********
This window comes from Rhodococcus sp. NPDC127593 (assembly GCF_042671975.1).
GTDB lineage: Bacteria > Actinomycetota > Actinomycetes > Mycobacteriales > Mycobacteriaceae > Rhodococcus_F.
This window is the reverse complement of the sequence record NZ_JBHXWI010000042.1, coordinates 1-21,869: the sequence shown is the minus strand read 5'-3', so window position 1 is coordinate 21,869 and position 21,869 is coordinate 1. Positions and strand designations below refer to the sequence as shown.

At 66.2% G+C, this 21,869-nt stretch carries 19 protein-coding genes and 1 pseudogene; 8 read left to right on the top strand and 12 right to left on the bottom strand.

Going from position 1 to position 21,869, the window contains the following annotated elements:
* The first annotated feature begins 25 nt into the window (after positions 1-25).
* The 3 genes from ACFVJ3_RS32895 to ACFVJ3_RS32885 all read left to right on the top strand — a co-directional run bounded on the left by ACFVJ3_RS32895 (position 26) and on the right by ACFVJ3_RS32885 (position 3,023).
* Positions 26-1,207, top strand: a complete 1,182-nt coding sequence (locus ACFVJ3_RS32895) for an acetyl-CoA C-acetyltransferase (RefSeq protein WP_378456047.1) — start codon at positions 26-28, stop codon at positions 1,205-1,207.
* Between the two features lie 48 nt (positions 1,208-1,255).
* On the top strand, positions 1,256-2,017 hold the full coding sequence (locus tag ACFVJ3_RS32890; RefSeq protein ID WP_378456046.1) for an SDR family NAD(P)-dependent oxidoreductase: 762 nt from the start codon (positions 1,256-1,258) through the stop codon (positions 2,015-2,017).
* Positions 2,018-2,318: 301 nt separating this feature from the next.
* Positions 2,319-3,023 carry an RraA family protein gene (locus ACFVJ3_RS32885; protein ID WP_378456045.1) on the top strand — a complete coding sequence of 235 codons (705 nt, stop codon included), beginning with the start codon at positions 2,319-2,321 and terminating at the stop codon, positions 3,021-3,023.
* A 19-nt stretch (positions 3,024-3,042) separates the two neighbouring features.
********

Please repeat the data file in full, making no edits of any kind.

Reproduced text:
This window comes from Rhodococcus sp. NPDC127593 (assembly GCF_042671975.1).
GTDB lineage: Bacteria > Actinomycetota > Actinomycetes > Mycobacteriales > Mycobacteriaceae > Rhodococcus_F.
This window is the reverse complement of the sequence record NZ_JBHXWI010000042.1, coordinates 1-21,869: the sequence shown is the minus strand read 5'-3', so window position 1 is coordinate 21,869 and position 21,869 is coordinate 1. Positions and strand designations below refer to the sequence as shown.

At 66.2% G+C, this 21,869-nt stretch carries 19 protein-coding genes and 1 pseudogene; 8 read left to right on the top strand and 12 right to left on the bottom strand.

Going from position 1 to position 21,869, the window contains the following annotated elements:
* The first annotated feature begins 25 nt into the window (after positions 1-25).
* The 3 genes from ACFVJ3_RS32895 to ACFVJ3_RS32885 all read left to right on the top strand — a co-directional run bounded on the left by ACFVJ3_RS32895 (position 26) and on the right by ACFVJ3_RS32885 (position 3,023).
* Positions 26-1,207, top strand: a complete 1,182-nt coding sequence (locus ACFVJ3_RS32895) for an acetyl-CoA C-acetyltransferase (RefSeq protein WP_378456047.1) — start codon at positions 26-28, stop codon at positions 1,205-1,207.
* Between the two features lie 48 nt (positions 1,208-1,255).
* On the top strand, positions 1,256-2,017 hold the full coding sequence (locus tag ACFVJ3_RS32890; RefSeq protein ID WP_378456046.1) for an SDR family NAD(P)-dependent oxidoreductase: 762 nt from the start codon (positions 1,256-1,258) through the stop codon (positions 2,015-2,017).
* Positions 2,018-2,318: 301 nt separating this feature from the next.
* Positions 2,319-3,023 carry an RraA family protein gene (locus ACFVJ3_RS32885; protein ID WP_378456045.1) on the top strand — a complete coding sequence of 235 codons (705 nt, stop codon included), beginning with the start codon at positions 2,319-2,321 and terminating at the stop codon, positions 3,021-3,023.
* A 19-nt stretch (positions 3,024-3,042) separates the two neighbouring features.